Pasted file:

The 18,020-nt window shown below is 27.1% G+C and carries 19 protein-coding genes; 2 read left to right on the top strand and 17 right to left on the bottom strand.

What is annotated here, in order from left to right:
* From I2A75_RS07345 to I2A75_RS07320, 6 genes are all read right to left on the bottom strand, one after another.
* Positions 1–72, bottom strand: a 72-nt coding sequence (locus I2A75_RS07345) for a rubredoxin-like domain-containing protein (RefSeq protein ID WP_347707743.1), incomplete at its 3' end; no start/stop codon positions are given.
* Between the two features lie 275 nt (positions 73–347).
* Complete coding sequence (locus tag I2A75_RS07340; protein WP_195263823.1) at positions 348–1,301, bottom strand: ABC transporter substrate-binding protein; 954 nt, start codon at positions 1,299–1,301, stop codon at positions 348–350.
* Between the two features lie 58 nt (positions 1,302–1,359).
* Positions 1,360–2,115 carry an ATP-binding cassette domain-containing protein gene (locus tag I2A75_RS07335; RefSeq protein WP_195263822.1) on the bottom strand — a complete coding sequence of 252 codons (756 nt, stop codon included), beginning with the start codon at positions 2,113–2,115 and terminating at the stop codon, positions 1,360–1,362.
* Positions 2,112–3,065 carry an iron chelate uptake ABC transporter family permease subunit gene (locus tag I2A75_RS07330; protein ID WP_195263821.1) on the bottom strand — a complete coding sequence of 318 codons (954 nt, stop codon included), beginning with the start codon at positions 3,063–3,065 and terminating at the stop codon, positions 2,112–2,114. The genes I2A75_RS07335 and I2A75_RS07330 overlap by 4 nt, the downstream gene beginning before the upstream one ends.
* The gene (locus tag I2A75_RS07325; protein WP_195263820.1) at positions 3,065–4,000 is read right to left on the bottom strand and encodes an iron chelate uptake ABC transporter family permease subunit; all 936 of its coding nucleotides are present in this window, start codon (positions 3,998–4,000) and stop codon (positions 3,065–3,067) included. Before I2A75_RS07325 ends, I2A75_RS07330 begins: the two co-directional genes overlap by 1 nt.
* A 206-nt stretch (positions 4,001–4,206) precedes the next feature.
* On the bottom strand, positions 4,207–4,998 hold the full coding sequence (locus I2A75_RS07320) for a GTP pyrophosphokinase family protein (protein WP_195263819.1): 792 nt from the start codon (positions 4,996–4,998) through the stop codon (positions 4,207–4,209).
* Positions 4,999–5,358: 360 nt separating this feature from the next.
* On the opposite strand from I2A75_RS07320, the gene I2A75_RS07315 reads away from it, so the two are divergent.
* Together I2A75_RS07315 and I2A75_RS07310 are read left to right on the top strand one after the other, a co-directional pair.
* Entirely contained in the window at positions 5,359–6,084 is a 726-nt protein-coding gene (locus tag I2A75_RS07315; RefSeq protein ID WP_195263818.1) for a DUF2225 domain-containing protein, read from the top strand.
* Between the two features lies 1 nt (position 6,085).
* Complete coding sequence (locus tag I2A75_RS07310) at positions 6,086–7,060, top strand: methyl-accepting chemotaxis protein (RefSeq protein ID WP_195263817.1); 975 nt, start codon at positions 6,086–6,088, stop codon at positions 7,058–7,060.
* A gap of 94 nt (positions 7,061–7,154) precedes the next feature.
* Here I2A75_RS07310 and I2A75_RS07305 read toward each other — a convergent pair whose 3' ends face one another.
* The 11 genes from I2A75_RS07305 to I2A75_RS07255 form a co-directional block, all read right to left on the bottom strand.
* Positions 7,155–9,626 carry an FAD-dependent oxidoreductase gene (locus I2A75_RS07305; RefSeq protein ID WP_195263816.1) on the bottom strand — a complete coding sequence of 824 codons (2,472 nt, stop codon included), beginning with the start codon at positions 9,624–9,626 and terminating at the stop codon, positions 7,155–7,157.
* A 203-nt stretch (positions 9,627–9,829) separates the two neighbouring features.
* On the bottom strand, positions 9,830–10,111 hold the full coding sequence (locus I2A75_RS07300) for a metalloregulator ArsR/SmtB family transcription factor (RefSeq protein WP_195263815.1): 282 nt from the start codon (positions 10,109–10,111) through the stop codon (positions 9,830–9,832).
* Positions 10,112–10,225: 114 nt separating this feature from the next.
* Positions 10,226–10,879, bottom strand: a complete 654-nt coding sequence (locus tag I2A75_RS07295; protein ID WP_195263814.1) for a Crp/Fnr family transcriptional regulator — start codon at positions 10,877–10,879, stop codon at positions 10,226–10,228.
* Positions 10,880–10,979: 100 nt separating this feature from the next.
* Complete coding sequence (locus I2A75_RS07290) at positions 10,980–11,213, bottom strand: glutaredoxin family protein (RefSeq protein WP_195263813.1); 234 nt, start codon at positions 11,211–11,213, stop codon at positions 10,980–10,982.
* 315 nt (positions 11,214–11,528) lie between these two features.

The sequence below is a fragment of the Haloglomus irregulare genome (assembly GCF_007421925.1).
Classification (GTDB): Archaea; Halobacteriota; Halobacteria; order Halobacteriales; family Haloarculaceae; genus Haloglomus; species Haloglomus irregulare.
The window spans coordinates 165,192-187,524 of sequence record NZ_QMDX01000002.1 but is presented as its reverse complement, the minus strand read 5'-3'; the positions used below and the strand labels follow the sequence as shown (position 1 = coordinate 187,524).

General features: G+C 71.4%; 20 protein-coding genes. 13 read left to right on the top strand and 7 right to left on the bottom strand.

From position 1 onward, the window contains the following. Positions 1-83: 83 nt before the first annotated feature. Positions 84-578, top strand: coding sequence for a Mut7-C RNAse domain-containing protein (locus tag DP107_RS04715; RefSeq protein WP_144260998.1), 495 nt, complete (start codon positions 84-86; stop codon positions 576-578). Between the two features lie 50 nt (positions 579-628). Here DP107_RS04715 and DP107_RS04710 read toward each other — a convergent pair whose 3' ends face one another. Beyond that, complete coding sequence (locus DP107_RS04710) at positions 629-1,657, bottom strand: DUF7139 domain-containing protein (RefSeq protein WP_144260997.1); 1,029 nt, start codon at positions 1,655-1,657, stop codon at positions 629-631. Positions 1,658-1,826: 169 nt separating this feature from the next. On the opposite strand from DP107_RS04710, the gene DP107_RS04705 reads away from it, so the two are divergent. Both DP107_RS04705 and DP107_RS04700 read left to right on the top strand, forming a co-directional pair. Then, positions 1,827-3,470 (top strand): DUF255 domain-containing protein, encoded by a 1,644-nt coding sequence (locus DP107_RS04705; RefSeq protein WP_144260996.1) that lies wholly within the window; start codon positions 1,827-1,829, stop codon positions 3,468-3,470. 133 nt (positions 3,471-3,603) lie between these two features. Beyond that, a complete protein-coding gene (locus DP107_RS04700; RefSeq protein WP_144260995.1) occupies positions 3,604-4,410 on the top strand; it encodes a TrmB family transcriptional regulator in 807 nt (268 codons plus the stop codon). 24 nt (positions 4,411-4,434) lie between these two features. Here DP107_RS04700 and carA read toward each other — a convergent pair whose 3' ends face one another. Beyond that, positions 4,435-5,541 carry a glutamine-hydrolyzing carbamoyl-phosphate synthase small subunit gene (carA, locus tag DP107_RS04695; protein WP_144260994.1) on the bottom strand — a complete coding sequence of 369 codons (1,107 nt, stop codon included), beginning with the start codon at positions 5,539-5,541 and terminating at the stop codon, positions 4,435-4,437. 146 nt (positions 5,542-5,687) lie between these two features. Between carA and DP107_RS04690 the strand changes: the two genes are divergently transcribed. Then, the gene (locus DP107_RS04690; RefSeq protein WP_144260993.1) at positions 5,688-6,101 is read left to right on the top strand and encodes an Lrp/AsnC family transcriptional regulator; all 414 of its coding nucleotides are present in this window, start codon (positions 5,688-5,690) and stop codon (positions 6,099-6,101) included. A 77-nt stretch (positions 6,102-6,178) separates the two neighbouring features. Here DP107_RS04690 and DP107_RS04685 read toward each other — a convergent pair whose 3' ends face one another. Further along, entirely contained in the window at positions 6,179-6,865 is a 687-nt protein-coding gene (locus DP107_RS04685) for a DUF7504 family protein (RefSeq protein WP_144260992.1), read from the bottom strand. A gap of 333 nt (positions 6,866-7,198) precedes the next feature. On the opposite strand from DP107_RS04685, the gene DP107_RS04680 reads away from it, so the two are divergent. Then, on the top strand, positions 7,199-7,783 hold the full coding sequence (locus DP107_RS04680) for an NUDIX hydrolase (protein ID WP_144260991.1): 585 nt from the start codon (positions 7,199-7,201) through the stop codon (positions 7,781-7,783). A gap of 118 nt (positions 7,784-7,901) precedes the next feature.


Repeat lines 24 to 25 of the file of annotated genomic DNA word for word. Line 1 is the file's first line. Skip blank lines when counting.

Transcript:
* On the bottom strand, positions 9,830–10,111 hold the full coding sequence (locus I2A75_RS07300) for a metalloregulator ArsR/SmtB family transcription factor (RefSeq protein WP_195263815.1): 282 nt from the start codon (positions 10,109–10,111) through the stop codon (positions 9,830–9,832).
* Positions 10,112–10,225: 114 nt separating this feature from the next.